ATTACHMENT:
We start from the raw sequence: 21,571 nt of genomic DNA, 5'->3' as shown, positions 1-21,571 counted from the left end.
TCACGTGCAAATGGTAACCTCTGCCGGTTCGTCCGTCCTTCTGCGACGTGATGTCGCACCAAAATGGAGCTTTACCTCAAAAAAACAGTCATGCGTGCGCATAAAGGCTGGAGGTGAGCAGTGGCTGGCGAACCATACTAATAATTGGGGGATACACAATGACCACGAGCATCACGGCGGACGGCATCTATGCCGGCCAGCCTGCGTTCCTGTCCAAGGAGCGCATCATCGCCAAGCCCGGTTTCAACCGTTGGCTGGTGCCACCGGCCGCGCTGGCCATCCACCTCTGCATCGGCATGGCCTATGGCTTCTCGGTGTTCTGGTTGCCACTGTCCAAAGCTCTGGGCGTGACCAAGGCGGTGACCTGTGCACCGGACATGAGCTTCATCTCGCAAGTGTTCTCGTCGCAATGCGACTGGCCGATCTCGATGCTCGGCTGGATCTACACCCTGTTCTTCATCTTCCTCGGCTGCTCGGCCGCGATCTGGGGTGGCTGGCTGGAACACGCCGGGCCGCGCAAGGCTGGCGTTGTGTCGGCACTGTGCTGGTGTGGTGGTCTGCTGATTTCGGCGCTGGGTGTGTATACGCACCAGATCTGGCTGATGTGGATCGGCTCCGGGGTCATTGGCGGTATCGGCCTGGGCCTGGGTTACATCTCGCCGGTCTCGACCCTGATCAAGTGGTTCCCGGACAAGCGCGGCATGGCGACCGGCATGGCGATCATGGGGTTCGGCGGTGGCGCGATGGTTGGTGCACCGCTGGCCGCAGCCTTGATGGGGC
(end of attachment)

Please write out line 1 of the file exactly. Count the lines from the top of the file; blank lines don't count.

We start from the raw sequence: 21,571 nt of genomic DNA, 5'->3' as shown, positions 1-21,571 counted from the left end.